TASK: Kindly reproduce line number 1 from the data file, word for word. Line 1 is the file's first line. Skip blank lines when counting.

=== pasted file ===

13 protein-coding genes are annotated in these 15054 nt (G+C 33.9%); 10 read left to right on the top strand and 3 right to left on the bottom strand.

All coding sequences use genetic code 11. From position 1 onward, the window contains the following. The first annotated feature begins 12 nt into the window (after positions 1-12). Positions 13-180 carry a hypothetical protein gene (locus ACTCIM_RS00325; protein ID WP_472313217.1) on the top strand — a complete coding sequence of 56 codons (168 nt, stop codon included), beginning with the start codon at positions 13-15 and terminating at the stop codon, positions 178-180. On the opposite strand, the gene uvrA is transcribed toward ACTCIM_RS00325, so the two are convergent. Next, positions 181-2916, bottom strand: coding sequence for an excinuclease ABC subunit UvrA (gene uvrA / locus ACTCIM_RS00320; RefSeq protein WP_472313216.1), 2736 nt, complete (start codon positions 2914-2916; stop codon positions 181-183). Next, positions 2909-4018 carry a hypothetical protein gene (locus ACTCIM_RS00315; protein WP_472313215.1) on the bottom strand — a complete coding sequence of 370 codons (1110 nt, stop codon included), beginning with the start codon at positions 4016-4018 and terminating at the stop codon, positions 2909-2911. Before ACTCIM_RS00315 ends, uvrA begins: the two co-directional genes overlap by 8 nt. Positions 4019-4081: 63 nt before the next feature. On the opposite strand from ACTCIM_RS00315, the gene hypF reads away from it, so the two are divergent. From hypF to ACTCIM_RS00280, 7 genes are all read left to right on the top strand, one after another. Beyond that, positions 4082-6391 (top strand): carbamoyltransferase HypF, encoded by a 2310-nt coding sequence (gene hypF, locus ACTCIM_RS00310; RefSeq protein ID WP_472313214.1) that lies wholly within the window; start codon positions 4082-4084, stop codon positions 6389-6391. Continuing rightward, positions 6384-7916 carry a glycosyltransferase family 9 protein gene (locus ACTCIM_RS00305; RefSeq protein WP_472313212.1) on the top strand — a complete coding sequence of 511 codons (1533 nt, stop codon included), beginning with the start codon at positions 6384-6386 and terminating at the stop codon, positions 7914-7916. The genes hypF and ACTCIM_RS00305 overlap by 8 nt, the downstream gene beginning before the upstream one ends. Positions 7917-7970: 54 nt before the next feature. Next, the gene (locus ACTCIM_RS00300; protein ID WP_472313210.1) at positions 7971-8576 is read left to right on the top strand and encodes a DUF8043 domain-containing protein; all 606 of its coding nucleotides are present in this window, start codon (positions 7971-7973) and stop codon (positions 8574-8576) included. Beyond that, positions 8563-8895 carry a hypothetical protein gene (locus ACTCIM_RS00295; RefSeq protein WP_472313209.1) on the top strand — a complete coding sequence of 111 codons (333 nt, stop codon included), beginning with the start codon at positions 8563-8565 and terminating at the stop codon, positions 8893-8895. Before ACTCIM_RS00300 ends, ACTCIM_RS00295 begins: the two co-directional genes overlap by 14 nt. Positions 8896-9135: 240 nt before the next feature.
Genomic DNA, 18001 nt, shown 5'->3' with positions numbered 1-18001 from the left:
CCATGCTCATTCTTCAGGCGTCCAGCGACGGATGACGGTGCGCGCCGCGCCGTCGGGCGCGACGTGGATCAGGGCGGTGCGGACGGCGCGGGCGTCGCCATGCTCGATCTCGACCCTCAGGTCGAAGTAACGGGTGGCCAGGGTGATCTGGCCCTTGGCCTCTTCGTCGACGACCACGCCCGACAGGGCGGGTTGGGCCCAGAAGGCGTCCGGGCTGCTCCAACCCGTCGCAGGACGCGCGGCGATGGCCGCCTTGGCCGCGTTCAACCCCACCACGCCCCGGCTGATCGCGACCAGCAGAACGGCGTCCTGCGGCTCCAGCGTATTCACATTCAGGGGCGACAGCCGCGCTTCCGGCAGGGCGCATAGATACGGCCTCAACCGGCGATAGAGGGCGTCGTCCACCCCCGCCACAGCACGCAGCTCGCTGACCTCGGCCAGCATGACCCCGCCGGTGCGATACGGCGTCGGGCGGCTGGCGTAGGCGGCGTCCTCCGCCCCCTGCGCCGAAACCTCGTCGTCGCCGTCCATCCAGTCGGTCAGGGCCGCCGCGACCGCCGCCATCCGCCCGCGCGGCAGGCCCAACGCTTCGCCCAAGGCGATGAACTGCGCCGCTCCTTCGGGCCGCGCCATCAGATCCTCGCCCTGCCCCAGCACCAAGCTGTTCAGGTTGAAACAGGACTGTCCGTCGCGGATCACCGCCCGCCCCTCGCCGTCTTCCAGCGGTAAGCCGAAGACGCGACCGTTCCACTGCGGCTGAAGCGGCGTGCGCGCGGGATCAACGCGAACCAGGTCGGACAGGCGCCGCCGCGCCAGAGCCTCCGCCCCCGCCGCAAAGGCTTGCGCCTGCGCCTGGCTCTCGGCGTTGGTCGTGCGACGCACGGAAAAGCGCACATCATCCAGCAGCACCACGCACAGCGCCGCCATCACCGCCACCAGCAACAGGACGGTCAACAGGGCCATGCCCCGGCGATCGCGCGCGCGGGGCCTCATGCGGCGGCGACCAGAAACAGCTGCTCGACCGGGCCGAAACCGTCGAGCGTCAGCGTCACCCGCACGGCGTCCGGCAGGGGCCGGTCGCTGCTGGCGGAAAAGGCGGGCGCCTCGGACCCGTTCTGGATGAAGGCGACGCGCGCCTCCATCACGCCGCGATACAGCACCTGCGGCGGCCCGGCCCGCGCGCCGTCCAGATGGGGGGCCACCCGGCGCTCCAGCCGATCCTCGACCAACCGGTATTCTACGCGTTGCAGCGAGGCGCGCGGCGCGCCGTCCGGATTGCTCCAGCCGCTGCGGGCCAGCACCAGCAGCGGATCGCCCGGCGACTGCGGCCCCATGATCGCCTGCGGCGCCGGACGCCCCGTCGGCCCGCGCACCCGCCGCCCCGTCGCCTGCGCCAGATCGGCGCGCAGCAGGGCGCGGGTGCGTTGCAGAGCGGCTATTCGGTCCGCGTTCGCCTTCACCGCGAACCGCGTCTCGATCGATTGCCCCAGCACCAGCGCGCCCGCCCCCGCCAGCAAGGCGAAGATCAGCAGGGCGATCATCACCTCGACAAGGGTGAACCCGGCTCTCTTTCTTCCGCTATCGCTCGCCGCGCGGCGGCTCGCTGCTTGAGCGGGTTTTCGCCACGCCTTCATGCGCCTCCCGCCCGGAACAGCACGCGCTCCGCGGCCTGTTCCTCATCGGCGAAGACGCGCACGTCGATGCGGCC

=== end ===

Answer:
13 protein-coding genes are annotated in these 15054 nt (G+C 33.9%); 10 read left to right on the top strand and 3 right to left on the bottom strand.